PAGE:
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FIGURE 36-43
Simplified electric motor diagram.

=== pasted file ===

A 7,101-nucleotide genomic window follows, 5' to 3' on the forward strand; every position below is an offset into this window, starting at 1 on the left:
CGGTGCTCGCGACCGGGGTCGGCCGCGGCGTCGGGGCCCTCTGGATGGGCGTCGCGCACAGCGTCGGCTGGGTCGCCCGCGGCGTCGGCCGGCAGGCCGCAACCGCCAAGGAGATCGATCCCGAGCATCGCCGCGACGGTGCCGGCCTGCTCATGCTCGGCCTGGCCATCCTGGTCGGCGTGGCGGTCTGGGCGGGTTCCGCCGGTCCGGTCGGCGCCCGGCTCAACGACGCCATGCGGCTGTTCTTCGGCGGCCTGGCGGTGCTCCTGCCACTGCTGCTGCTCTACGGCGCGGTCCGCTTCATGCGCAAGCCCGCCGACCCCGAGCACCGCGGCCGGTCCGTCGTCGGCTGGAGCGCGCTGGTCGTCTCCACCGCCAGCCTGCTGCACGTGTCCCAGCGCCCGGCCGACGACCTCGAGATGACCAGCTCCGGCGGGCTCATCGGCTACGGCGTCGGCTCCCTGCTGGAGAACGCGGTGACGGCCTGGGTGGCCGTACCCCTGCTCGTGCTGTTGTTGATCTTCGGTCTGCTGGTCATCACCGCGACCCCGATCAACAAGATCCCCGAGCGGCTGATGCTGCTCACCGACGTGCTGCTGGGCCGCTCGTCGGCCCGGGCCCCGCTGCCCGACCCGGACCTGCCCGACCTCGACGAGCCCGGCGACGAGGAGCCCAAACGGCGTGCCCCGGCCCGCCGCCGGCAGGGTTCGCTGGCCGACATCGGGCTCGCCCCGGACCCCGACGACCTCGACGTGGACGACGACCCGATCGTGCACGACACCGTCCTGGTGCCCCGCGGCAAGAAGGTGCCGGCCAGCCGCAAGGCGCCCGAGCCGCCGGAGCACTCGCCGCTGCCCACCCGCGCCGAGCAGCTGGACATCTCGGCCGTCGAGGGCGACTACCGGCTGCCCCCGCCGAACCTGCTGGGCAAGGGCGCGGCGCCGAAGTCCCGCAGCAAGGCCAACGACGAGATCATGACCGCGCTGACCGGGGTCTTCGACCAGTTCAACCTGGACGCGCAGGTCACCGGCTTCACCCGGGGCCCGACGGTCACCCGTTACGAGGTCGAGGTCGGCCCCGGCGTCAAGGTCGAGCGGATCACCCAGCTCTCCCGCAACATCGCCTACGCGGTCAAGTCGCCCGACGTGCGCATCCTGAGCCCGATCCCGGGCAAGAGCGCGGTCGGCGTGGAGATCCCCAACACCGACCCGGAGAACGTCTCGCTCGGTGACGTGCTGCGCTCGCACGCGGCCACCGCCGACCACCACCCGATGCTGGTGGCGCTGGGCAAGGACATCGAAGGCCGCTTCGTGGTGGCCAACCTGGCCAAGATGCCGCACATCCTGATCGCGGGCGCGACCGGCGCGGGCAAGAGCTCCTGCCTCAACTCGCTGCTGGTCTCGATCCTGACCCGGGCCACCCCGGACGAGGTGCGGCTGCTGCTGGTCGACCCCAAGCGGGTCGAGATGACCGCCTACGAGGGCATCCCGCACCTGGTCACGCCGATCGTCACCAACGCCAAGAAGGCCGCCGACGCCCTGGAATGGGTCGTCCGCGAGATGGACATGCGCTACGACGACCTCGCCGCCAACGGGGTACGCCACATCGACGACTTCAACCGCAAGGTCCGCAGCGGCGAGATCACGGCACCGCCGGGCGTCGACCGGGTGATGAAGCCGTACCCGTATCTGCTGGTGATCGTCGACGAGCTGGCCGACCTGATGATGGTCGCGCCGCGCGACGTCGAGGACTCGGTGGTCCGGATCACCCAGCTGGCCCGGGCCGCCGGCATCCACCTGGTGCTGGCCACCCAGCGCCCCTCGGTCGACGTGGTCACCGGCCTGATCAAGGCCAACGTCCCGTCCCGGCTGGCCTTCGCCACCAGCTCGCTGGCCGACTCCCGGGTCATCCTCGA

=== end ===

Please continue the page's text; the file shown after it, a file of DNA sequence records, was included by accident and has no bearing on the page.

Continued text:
While solenoids use magnetic fields to create lateral movement, electric motors use magnetic fields to create rotary movement. Motors consist of two main components: the armature and the field. The armature contains electromagnetic coils. The field contains either electromagnets or permanent magnets. The interaction between the magnetic fields of the stationary field coils and the magnetic fields of the moveable armature coils causes the armature to rotate. Since the armature coils can be energized and create electromagnetic fields, those fields can be turned on and off so that they attract and repel the fields of the stationary magnetic fields. The design and orientation of the electromagnetic coils ensure that the armature continues to turn as it rotates through various positions. The armature is connected to the electrical supply by a set of carbon brushes that contact a commutator, which is a segmented component of the armature. The commutator and brushes act as switches to control the current flow through the windings of the armature Figure 36-43. The brushes allow the electrical connection to occur even when the armature is spinning.